Physical Therapy is a safety consideration for the aging worker. For the first time in the history of American business four different generations are in the work place at the same time. This can cause communication, management and worksite safety issues and increased workers’ compensation claims. It should be noted that “older employees” can be defined from 40 to 55 and over, depending on the agency.
According to the Department of Labor, the situation will not be changing soon. They estimate that by the end of 2030 25% of employees will be over the age of 55. That translates into 32 million people. The breakdown looks like this:
- 76 million “Baby Boomers” born between 1946 and 1964
- 30.8 million are in the workforce now
- 85% plan to work after retirement age
- 70% prefer to work full-time
- Nearly half plan to work into their 70s and 80s
- 32 million workers over age 55 by 2015 (US Census prediction)
The reasons for the employees continuing to work include lagging retirement funds, cost of health insurance and/or wanting to stay active. On the part of the employer it is pretty simple – the need for skilled, experienced labor.
While the incidence rate of injury among older workers declines, injury severity increases. Older workers have more lost work days, higher treatment costs and the fatality rate is nearly three times higher than younger workers.
The physical changes affect the entire system of the aging worker. Changes in the cardiovascular system means older individuals may have more difficulty working in extreme heat and humidity or extreme cold. They will also have more trouble recovering from work.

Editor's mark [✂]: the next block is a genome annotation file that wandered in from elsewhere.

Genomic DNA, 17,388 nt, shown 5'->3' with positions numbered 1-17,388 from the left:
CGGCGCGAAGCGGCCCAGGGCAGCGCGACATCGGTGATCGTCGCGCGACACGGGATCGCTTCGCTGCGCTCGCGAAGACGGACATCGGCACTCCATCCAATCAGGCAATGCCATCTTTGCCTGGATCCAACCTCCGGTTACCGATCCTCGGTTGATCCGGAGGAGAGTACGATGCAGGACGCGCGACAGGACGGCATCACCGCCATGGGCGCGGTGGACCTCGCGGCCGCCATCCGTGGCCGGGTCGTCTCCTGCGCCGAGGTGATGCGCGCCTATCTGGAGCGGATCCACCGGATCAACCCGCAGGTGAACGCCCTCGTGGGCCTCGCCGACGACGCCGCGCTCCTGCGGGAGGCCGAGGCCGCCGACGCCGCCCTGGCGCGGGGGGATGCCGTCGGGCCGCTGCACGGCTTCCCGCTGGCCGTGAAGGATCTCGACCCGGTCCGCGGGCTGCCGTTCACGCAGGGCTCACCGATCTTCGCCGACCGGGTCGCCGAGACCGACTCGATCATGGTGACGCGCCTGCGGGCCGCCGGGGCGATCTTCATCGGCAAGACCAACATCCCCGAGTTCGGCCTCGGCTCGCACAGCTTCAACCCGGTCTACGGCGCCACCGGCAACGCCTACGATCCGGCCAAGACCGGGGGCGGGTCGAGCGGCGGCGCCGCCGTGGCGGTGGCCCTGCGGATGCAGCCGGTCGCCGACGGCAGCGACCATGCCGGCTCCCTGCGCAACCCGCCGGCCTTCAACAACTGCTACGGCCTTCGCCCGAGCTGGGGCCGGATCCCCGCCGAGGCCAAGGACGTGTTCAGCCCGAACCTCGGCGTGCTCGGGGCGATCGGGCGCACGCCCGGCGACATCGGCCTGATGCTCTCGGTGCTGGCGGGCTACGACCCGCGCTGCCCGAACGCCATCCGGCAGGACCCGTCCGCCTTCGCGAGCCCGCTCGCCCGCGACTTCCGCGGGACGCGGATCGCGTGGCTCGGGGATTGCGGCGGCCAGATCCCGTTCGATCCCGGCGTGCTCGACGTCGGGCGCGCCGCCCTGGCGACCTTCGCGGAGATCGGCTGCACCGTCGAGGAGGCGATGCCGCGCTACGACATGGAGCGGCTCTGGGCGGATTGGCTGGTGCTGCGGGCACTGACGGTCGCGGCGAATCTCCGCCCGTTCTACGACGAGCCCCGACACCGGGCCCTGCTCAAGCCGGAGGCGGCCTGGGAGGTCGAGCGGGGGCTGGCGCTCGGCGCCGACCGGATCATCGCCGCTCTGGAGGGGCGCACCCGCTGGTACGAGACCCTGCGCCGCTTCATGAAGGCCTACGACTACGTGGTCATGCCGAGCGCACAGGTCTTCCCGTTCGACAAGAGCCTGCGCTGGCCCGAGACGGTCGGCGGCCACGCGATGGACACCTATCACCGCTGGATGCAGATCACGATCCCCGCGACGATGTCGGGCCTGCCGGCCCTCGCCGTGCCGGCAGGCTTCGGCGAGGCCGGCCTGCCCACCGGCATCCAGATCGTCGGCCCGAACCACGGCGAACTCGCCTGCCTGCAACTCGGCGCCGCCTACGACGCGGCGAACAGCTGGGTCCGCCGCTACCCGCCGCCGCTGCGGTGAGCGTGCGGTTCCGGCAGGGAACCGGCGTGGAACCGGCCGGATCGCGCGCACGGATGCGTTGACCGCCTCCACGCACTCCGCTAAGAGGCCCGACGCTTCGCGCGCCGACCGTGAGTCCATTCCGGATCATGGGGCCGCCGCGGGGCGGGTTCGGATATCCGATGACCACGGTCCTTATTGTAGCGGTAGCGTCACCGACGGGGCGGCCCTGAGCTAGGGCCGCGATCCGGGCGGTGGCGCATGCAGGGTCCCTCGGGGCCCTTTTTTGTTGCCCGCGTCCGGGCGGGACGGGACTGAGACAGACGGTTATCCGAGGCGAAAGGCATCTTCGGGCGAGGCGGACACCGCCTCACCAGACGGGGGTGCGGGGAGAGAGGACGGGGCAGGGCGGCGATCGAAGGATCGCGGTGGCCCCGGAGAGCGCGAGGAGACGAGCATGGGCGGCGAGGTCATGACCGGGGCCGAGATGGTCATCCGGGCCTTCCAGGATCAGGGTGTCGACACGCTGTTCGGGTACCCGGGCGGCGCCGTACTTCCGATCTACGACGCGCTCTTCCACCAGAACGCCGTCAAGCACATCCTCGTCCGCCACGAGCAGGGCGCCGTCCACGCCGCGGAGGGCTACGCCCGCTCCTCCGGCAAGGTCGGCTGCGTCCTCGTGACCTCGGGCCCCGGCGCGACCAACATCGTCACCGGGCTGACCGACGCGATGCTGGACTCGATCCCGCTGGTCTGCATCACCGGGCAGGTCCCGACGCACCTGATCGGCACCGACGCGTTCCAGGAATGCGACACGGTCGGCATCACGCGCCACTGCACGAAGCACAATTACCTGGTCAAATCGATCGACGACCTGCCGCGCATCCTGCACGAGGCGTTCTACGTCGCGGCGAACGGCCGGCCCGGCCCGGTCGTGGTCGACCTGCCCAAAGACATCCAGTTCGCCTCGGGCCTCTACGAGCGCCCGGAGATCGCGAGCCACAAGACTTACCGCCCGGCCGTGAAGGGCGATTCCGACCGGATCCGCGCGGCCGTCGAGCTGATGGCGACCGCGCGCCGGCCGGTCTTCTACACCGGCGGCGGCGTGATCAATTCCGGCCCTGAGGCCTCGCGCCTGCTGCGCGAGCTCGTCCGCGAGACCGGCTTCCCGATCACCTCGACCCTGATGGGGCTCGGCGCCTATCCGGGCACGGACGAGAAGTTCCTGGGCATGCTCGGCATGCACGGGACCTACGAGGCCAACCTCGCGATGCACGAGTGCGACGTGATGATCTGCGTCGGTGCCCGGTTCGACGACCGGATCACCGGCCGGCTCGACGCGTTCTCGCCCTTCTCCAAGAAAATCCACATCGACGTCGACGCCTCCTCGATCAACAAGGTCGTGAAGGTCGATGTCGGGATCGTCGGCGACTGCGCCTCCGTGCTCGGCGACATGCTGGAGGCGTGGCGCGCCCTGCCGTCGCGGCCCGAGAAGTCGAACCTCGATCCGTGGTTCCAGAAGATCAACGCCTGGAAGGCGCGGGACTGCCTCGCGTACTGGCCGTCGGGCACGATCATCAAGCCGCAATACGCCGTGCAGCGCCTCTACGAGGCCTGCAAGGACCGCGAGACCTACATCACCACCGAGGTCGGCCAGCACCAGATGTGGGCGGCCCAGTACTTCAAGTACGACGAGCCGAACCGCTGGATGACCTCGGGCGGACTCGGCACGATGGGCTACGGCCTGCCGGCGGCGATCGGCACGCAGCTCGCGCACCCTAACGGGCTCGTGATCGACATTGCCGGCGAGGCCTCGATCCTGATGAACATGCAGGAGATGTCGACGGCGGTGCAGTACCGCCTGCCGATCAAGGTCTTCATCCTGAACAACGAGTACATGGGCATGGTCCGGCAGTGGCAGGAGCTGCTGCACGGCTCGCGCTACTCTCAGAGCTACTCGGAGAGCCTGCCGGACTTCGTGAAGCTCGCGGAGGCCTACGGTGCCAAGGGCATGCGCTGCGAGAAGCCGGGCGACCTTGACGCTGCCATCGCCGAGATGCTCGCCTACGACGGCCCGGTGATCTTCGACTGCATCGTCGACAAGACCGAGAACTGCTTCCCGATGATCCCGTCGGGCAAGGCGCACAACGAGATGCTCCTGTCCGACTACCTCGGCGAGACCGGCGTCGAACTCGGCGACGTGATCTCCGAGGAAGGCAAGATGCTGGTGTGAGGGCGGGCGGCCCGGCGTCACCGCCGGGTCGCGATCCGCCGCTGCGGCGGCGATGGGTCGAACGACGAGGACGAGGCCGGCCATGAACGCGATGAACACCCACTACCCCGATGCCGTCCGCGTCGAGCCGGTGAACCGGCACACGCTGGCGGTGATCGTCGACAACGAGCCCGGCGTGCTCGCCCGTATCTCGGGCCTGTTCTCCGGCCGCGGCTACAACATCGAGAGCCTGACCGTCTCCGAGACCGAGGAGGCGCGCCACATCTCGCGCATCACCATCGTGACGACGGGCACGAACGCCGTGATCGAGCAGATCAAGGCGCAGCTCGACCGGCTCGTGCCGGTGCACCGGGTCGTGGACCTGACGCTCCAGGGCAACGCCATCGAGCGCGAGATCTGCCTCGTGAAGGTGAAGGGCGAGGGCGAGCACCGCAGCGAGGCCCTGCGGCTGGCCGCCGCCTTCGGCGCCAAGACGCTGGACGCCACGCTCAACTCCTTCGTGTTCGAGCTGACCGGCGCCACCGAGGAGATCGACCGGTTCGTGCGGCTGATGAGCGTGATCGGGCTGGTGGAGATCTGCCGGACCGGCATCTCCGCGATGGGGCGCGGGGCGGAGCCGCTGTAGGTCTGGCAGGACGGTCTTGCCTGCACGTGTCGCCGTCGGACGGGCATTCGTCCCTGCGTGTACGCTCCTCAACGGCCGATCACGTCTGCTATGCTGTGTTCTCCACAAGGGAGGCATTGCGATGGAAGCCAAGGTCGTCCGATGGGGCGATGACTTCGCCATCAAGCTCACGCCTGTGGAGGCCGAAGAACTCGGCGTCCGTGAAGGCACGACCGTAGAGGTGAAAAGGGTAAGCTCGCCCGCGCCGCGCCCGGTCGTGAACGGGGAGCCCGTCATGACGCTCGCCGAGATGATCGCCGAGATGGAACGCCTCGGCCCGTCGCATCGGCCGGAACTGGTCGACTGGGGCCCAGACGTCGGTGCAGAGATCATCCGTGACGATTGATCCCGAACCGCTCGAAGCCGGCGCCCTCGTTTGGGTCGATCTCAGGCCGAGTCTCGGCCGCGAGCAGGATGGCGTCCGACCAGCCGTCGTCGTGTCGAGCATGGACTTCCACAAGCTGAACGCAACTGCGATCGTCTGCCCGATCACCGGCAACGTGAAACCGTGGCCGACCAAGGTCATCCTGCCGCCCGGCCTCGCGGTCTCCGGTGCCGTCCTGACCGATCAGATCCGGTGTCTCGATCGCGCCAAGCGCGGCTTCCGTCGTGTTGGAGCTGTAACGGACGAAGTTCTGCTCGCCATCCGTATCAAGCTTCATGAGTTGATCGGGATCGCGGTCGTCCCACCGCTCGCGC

Musculoskeletal changes mean they lose flexibility, joints get stiff and injuries take longer to heal. This means older adults are more prone to sprains and strains and have a decreased capacity for repetitive work. Reaction times slow down and older workers have decreased balance, making falls a great risk.
Falls from the same level are the second highest cause of work injury and in the older worker falls can be fatal, due to the chronic health conditions common in older adults. These conditions include diabetes, high cholesterol and obesity. These conditions may also increase the amount of time required for any injury to heal.
Older workers are a valuable resource to any organization. Their skill and experience is priceless. Good safety practices will keep them as well as their younger counterparts working safe.
- Job demands analysis: By evaluating each job demand individuals can perform tasks that actually match their physical capabilities. This makes good sense for workers of any age.
- Ergonomic principles: Use sound ergonomics when designing work areas. By limiting the work above shoulder or below knee height one can avoid aggravating age-related changes in those joints.
- Physical ability testing: After a thorough job demands analysis is performed the next step is to test new employees to make sure they can perform those job demands. Testing should include job specific tasks such as lifting and carrying or postural demands like kneeling, squatting and stooping.
- Return to work testing: These tests are similar to the physical ability testing but are performed after an employee returns to work following an absence for medical reasons.
- Good Safety Practices: Clear trip hazards, spills and clutter to prevent slips, trip and falls. Make sure employees are wearing proper footwear and protective equipment.
- Buddy system: Pairing older, experienced workers with younger employees. Benefits for both younger employees can help with the physical tasks and knowledge is passed down to the newer employee
Nancy Wilson, PT, CEAS
Owner, WorkSafe Physical Therapy